Two new board members were appointed through the recruitment process meeting the requirements of ATAGAA and the AAD. Jane Sadler Richards and Robert Brander joined the Board on October 26, 2015.
Andrew Jamieson was was appointed Board Secretary July 6, 2015. The new Seretary is a past Secretary and brings valuable experience to this position.
The new Vice-Chair Glenn Walker was appointed May 11, 2015. The Vice-Chair was previously a member of the Board in 2012 and brings valuable knowledge and experience to this role.
New appointments will continue throughout the next fiscal year to replace Board members completing their term and to ensure a healthy number of members are available to provide service in a timely and effective manner.
Legal services to the Board are provided by the Ministry of the Attorney General (MAG) through the Legal Services Branch of OMAFRA. The cost of these services is reported in MAG's planning and financial documents.
On April 1st, 2016, the Ministry services dedicated to administrative support and budget of the Normal Farm Practices Protection Board has been delegated to the Agricultural, Food and Rural Affairs Tribunal (AFRAAT) Support Services Unit . A process is in place to transition the current Secretary role to these staff. These changes to admistrative support to the Board are not expected to affect Board operations or its service to the public.
Staff in the Innovation, Engineering and Program Delivery (IEPD) Unit of OMAFRA's Environmental Management Branch will continue to provide services "at arms length", as part of the conflict resolution process for minimizing the number of cases going to the board. Pre-hearing and Settlement conferences will generally be held in cases that come to the Board, to further reduce the number of hearings. In every case, Board policies will be applied according to the Board's Rules of Practice and Procedure, the hearing application process, the Risk Management Plan, the Travel, Meal and Hospitality Expenses Directive, the Accessibility for Ontarians with Disabilities Act (AODA), the French Language Services Act and all other applicable directives and guidelines.
The Board is funded by the ministry under a Memorandum of Understanding (MOU) signed by the Minister of Agriculture, Food and Rural Affairs and the Chair of the Board. The MOU sets out the relationship between the Board and the ministry, to enable the Board to operate "at arm's length" from the ministry. The "arm's length" relationship is vital to ensure that neither the ministry nor the Minister has any influence on the decisions of the Board regarding cases that come before it.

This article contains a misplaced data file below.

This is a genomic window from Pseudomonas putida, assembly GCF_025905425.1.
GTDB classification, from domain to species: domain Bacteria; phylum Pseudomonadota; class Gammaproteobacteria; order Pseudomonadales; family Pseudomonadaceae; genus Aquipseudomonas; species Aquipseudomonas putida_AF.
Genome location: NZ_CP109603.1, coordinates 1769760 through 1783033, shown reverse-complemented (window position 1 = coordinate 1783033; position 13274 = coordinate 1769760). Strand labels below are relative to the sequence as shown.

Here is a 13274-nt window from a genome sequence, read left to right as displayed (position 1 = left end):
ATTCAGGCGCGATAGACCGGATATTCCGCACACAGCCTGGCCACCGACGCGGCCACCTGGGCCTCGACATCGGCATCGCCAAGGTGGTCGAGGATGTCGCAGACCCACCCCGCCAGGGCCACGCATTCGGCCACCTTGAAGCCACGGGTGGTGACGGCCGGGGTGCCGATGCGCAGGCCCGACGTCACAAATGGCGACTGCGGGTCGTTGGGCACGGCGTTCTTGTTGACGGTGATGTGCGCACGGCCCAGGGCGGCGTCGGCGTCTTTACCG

The Board does not have a separate funding allocation, though a specific cost centre was assigned in October 2011. Board expenditures have been covered by the Innovation, Engineering and Program Delivery (IEPD) Unit of OMAFRA's Environmental Management Branch. The ministry provides staff, office facilities and supplies, and covers Board operating expenses. Board expenditures are the responsibility of the Chair and are covered in this Business Plan. The cost of staff, office facilities and supplies are covered in OMAFRA's Business Plan. As of April 1, 2016, the cost centre will be transferred to the Business Services Branch.
Total operating expenditure for the 2015-2016 fiscal year was $115,279 (compared to $59,607 in 2014-15) (refer to Table 1). The expenditure exceeded the budget of $67,000 by 72 percent. This variation reflects the challenges of accurately predicting the incidence of the different types of hearings the Board may have to conduct (pre-hearings, motion hearings, full hearings), and the degree of complexity of the cases.
Table 1: NFPPB Financial Report 2014-2015
The Board presents its budget for the next three years in Table 2, below: $117,000 in 2016-2017, $80,000 in 2016-2017 and $60,000 in 2017-2018. We expect hearing expenses to increase significantly in 2016-17 because of the volume of cases currently before the Board. We anticipate that the increased volume is an abnormality given the number of recent by-law cases, and the amount of cases before the board will return to previous levels, hence the subsequent budget years are reduced.
Table 2: NFPPB Budget 2016-2019
The NFPPB measures the performance of its programs in four areas:
Following are the results of the Board's performance measures:
*No complaints were received by the Board regarding quality of service in 2015-2016.
Board documents are accessible to the public, as required by the Adjudicative Tribunals Accessibility, Governance and Appointments Act (ATAGAA), in formats as addressed in the Board's Accessibility Document under the Accessibility for Ontarians with Disabilities Act (AODA).
The following Board documents are accessible through the website:
Copies of full Board decisions are available electronically and in print from the Agricultural Information Contact Centre and from Board offices at 519-826-4049. They are also available online from CanLII.
Media requests made to the Board are handled by OMAFRA's Communications Branch.
All questions or queries regarding any matter pertaining to the Board may be directed to:
Kirk W. Walstedt, Chair
For more information:
Toll Free: 1-877-424-1300